Carmen, Opera by G. Bizet
Georges Bizet passed away before his greatest opera, Carmen, gained the critical appeal it so rightfully deserved. Puritan and conservative Paris was not ready for the lurid and graphic violence and sexual charge of the debut performance at the Opera Comique on 3 March 1875. Shining a light on the outcasts of society and turning away from the safety of telling the stories of the upper classes only earned Bizet some of his worst critical press. However, Carmen has persevered and proven itself a landmark in the opera catalogue. The performance at Teatro Costanzi in Rome is yet another confirmation of this fact.
At the time he started work on the opera, Bizet was tired of the stiff conventions of the genre. To deliver a shock to the system, he chose the novel by Prosper Mérimée, also titled simply Carmen, for librettists Henri Meilhac and Ludovic Halévy to adapt for the musical theatre stage. Full of melodrama and not shy to show the vagabonds, thieves and outlaws at the bottom rungs of the socials ladder, the piece was bound to stir a furore.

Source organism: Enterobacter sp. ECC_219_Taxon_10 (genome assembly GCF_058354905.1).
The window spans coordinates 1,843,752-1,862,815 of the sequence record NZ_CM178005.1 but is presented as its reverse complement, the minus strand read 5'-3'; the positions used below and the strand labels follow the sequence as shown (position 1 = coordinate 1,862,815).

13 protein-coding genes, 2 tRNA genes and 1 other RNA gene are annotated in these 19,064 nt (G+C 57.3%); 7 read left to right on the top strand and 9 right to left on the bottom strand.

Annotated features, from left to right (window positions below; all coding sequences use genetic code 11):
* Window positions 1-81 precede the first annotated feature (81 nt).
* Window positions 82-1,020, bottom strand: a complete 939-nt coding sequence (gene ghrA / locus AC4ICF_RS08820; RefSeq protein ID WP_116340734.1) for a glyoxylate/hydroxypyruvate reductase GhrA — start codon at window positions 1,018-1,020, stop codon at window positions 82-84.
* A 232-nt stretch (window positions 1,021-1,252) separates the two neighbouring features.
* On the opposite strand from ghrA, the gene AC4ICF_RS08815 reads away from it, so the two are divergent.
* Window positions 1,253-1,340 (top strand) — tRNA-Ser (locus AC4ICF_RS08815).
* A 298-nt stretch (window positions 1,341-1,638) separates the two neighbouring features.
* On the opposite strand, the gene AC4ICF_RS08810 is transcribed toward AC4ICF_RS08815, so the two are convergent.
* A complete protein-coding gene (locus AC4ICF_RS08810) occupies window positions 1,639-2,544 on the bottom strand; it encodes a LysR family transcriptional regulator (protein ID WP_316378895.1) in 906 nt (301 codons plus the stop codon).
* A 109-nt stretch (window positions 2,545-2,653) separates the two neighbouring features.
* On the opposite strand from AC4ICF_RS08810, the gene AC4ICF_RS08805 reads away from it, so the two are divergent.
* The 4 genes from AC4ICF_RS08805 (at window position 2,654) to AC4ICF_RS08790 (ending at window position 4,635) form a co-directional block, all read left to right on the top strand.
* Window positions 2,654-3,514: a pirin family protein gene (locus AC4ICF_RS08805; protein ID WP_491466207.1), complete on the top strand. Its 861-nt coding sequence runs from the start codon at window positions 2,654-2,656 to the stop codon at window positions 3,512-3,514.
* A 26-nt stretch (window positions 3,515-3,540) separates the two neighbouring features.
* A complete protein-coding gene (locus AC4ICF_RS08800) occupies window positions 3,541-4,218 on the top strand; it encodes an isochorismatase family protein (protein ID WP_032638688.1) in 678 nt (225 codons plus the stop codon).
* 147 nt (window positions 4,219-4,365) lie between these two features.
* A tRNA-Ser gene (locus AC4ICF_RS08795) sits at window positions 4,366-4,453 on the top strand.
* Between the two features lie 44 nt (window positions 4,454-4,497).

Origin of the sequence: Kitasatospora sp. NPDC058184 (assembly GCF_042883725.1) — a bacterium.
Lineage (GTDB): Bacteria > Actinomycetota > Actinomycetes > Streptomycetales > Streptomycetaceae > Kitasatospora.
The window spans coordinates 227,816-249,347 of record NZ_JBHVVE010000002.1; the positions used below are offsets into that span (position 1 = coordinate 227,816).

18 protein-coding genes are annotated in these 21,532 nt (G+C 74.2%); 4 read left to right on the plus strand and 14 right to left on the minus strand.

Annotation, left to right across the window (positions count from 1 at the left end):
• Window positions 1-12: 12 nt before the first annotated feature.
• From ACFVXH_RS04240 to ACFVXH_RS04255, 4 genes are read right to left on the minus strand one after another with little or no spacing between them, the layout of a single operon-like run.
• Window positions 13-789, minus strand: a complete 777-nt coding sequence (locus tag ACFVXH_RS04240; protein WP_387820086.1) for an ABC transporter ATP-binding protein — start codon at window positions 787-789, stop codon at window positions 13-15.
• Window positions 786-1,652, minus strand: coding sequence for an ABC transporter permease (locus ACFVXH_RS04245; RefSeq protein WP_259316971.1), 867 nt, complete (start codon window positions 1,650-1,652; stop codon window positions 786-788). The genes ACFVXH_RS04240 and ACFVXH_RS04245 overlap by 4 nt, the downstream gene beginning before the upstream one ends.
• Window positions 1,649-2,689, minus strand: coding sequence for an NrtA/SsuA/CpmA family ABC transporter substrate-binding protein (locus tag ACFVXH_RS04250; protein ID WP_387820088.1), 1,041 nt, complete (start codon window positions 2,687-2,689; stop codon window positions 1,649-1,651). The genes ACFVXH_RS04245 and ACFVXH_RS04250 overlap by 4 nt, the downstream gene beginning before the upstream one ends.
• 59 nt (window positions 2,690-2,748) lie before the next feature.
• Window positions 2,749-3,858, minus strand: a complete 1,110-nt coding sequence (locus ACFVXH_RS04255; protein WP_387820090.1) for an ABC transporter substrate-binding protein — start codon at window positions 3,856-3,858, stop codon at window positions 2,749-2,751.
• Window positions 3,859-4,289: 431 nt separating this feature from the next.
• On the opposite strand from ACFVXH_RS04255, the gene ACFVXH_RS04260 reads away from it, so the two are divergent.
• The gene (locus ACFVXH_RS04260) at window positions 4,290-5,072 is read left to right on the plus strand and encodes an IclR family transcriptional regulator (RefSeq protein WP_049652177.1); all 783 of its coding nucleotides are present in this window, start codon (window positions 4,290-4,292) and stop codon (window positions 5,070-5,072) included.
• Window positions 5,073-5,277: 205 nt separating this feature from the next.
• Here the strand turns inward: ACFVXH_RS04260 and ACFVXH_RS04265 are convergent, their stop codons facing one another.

The leading role, Carmen, instantly became one of opera’s most magnetic and emblematic female protagonists. Driven by a carpe diem life philosophy and not bound by legal or moral codes, she uses her charms to get through life one day at a time and take from it what she pleases. Along the way, she wrecks the professional and personal life of the soldier Don José, who ends his engagement and forgets his army duties just to pursue her. When the bullfighter Escamillo enters the picture, the conflict comes to a shocking apex.
Bizet’s impressive mastery of international musical idioms seamlessly transports audiences to Seville of the 1820’s. Carmen’s score is full of Spanish folklore motifs, and the arias and duets are one masterpiece in characterization after the other. The anti-heroine’s popular habanera and Escamillo’s bravado-filled aria are merely two famous parts of an overall fantastic opera experience.